“You shall not covet your neighbor’s house.

You shall not covet your neighbor’s wife, or his male or female servant, his ox or donkey, or anything that belongs to your neighbor.”

~ Exodus 20:17

A story was told of Abraham Lincoln. His boys were upset, and he was carrying one in each arm away from a crowd. When someone asked what was wrong with his boys, Lincoln replied, “Exactly what’s wrong with the whole world … I have three walnuts and each boy wants two.”

This final command deals with a matter of the heart. It’s interesting actually, that both the first and last commands – the bookends of the commandments if you will – deal with matters of the heart. For the rest of the commands, others can prove that you’ve broken them. We can see someone bowing down to an idol, not taking a Sabbath, stealing something, or lying, but the first and last commandments are matters held between God and you. They are commands of the heart.

Command #1: Do you put anything before God in your life?

Command #10: Do you covet what isn’t yours?

These bookend commands, as J.I. Packer says, “move from actions to attitudes, motions to motives, forbidden deeds to forbidden desires.” No one can find you guilty of breaking these commands except for yourself and the Holy Spirit’s conviction. 

This 10th command is significant!

In fact, it is not a stretch to think that the breaking of this 10th command is the springboard to the breaking of all the previous ones. If you covet comfort or peace, you may break the first three. If you covet money, you may break the fourth. If you covet independence, you may break fifth. If you covet your neighbour’s spouse or possessions, you may break the sixth through ninth. 

The story of David and Bathsheba, in 2 Samuel 11, is a perfect example of this. David coveted Bathsheba, and what results from this covetousness is him breaking the other commandments. First, he takes her from her house (breaking the 8th commandment) and sleeps with her (7th commandment). Then, to cover up his tracks and hide what he did (9th), he has her husband killed in war (6th).

Coveting leads to all sorts of trouble.

So, not only is coveting a matter of the heart – something between you and the Lord – AND not only does breaking this command lead to the breaking of others, but we can be guilty of coveting so many things … things that perhaps we don’t even realize.
Maybe we don’t covet our neighbour’s spouse or possessions, but maybe we covet their reputations, their spiritual gifts, or their sense of humour. Maybe we covet how relaxed, driven, or handy they are. Coveting can take many different shapes.

The commandment reads “do not covet”, but what is our calling then? 

Well, to put it plainly, we must be content in all situations.

In fact, we read this command all throughout the Bible:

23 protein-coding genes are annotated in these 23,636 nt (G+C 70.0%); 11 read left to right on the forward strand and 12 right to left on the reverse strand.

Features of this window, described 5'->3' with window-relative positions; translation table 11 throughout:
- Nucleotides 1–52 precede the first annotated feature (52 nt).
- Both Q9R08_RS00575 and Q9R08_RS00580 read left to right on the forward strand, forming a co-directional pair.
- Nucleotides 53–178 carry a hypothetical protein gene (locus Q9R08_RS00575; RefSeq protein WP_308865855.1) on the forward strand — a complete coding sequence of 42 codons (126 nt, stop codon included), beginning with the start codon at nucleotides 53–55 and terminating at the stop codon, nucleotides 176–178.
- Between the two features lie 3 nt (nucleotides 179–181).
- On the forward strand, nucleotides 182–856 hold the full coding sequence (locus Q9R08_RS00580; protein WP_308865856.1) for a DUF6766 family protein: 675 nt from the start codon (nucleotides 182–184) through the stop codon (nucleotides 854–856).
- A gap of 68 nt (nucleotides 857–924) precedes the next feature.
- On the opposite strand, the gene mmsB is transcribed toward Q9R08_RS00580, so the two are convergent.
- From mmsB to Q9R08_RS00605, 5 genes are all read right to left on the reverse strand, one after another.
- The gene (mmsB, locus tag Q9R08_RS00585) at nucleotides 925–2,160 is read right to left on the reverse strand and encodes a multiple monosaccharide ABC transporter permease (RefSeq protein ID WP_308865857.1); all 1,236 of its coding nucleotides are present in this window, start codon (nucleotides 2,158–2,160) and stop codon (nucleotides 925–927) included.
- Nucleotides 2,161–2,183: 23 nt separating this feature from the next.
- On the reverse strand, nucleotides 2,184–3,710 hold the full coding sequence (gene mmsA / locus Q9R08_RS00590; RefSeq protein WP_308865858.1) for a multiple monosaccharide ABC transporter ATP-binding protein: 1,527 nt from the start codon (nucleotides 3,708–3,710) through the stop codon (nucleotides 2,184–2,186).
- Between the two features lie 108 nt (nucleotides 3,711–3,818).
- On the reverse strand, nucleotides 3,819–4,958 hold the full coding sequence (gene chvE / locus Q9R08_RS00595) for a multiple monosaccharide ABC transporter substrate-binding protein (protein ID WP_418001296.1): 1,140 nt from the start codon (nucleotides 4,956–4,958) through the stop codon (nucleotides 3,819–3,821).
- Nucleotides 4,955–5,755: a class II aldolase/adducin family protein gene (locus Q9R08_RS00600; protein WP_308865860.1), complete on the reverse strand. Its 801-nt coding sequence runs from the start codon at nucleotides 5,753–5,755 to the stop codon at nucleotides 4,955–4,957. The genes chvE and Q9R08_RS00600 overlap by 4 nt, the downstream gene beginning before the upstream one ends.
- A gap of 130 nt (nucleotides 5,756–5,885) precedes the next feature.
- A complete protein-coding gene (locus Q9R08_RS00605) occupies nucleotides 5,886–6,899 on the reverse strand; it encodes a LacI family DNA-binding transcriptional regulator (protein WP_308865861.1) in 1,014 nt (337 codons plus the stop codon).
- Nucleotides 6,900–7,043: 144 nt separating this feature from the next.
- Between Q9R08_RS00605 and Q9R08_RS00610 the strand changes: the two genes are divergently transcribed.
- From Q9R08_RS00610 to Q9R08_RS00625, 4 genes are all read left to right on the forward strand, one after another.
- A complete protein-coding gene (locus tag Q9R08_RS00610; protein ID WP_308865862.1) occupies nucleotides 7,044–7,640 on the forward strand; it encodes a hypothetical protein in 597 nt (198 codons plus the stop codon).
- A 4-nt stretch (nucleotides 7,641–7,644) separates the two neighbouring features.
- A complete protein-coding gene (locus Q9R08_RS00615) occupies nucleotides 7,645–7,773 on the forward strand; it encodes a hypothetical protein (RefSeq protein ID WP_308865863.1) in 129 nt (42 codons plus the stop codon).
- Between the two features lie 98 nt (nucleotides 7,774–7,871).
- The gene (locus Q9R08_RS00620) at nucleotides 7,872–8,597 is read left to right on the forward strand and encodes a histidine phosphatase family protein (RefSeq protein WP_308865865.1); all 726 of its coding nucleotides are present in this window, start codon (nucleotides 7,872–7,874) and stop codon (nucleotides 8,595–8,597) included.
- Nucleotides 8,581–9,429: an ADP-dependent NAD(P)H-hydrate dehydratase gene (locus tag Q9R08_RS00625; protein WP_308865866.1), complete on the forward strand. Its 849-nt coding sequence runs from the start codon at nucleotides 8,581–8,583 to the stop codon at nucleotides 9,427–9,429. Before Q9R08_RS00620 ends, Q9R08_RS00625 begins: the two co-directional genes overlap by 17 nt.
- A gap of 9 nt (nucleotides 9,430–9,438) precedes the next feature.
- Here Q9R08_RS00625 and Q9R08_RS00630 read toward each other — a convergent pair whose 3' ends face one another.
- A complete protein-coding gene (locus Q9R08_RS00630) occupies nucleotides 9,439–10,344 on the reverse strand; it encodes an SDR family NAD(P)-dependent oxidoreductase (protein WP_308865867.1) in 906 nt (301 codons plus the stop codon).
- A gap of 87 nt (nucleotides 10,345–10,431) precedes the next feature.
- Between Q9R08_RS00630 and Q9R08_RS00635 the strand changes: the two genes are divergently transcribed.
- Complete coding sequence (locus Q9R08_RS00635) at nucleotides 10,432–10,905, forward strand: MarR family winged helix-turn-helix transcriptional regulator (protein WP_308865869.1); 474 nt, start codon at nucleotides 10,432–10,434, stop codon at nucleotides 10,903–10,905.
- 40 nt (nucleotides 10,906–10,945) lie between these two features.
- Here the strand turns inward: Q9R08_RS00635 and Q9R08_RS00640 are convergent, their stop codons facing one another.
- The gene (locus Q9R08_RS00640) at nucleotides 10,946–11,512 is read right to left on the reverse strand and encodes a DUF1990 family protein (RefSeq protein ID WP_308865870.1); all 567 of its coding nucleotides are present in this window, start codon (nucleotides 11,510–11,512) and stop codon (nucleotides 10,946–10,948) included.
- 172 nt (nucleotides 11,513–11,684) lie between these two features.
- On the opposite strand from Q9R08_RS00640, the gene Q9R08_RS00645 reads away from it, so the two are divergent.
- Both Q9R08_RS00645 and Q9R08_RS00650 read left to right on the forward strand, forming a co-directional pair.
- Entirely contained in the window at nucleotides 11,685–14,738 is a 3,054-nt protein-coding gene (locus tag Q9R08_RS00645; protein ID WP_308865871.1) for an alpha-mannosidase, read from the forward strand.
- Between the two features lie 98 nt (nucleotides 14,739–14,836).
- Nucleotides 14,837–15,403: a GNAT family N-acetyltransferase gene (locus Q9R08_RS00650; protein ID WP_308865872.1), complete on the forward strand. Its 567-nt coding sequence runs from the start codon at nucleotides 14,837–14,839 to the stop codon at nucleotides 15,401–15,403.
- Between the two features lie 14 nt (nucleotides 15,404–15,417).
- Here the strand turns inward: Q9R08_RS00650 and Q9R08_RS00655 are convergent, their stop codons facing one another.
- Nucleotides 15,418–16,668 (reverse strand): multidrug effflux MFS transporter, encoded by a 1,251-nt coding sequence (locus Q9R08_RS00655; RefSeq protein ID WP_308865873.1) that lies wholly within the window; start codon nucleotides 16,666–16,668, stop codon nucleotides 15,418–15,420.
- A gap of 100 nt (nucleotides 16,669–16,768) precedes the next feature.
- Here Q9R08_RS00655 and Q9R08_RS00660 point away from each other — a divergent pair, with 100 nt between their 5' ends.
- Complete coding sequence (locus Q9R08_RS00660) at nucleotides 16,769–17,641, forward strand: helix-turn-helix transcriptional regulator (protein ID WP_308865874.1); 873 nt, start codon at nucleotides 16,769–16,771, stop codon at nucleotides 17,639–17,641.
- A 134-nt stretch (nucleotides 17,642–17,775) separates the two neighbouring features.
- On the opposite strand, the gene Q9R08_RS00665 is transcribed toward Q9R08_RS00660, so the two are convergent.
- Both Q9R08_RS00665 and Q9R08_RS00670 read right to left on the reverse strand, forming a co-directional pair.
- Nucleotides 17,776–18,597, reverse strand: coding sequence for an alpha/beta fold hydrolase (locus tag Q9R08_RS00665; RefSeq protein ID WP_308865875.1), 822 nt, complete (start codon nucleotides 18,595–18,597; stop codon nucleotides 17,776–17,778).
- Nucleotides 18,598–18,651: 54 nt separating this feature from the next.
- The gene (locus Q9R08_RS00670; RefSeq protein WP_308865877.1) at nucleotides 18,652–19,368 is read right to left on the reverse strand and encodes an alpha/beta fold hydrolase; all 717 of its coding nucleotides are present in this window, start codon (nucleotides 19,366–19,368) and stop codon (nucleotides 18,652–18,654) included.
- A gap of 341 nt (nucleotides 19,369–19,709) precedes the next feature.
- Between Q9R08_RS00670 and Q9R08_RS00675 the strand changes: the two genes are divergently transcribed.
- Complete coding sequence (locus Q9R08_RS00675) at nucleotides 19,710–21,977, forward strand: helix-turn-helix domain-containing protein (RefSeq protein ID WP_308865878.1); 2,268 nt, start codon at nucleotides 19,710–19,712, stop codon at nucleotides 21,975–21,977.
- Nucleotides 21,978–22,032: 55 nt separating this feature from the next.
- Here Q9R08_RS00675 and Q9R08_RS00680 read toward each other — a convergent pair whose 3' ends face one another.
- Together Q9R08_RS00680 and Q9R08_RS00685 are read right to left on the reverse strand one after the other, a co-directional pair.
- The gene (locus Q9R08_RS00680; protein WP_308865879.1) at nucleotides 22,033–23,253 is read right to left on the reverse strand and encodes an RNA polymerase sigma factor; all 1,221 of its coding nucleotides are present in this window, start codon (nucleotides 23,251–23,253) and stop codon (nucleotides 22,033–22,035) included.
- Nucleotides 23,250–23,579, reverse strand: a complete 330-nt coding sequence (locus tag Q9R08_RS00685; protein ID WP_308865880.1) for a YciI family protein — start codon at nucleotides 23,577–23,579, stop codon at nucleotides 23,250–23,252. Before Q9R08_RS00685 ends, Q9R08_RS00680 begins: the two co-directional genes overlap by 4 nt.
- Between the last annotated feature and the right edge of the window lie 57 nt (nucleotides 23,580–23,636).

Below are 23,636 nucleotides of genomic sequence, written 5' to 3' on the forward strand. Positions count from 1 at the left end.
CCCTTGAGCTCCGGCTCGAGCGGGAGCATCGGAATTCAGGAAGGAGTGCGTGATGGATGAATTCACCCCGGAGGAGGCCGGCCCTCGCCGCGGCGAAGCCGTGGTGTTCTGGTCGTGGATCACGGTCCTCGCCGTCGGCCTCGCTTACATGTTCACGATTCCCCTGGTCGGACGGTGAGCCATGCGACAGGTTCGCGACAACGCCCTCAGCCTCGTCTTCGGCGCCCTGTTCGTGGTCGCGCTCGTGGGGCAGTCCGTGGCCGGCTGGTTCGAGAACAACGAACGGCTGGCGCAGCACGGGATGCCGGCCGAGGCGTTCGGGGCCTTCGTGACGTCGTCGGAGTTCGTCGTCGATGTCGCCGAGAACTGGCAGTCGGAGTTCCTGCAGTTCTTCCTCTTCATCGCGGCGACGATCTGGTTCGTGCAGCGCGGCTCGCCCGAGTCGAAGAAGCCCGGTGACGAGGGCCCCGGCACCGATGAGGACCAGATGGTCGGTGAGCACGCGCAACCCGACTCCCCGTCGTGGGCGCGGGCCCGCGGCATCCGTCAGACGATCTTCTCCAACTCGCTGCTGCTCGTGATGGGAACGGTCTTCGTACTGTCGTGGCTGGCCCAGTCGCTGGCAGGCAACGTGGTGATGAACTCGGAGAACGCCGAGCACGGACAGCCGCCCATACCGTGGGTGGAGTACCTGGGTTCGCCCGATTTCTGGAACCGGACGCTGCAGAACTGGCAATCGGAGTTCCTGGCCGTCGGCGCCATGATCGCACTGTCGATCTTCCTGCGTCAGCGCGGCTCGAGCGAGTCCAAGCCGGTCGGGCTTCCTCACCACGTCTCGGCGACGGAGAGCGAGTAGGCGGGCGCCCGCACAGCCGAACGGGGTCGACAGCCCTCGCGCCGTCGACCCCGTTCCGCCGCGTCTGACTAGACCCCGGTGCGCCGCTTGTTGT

Proverbs 16:8 teaches us how coveting gains us nothing by saying, “Better a little with righteousness than much gain with injustice.”

In Hebrews 13:5, the author says that you should “keep your lives free from the love of money and be content with what you have, because God has said, ‘Never will I leave you; never will I forsake you.’”

And Paul, in Philippians 4:12-13, says, “I know what it is to be in need, and I know what it is to have plenty. I have learned the secret of being content in any and every situation, whether well fed or hungry, whether living in plenty or in want. I can do all this through Him who gives me strength.”

When we are content with what we have, or who we are, our covetous nature goes away. And it isn’t just that we are to be content with what we have, it is that we must be content with what others have, too! Actually, we must not only be content with what God has entrusted to others, but we need to rejoice with them in that!

God calls us to love our neighbours as ourselves (Matthew 22:39). Paul teaches us to rejoice with those who rejoice (Romans 12:15). If we are to love our neighbours in this way and rejoice when they rejoice, that means we should be finding joy in our neighbours’ gain! 

Furthermore, if our neighbours are who Jesus says they are in the parable of the Good Samaritan – meaning our neighbour is everyone we come in contact with (Luke 10:25-37) – then we must be grateful for everyone’s gain, and content in all situations! “Rejoice always … give thanks in all circumstances, for this is God’s will for you in Christ Jesus.” (1 Thes. 5:16,18 emphasis added). 

In his book The Ten Commandments from the Back Side, J.E. Kalas puts this beautifully: 

When I rejoice in my neighbour’s having, I become wonderfully, almost unimaginably rich. When I covet, my life is so small and petty, but when I rejoice with my neighbour, my life has no boundaries. I feel better about myself because I’m so much more likable when I’m not envious. I feel better about God, because I’m seeing more of God’s goodness when I get out of my own small world. I feel better about life, because I see its blessings more clearly; I see what I have, instead of what I haven’t.

This posture, this attitude of contentment, is not simply the antithesis of covetousness, but is the key to finding joy in life. Our vision becomes clearer, Christ’s gift of grace becomes more evident in our lives, and, as 1 Thes. 5 teaches us, we start living out God’s will for our lives! With contentment comes peace, and an understanding that God is sovereign over all things, including who you are and what you have.

Questions to Ponder:

1) What things do you covet? 

2) As with the previous commands, how does coveting affect our community? What relational holdups come into play when we covet? 

3) How does a posture of contentment allow us to revel in Christ’s gift of grace to us? How does God’s sovereignty become clearer when we are content with who we are/what we have?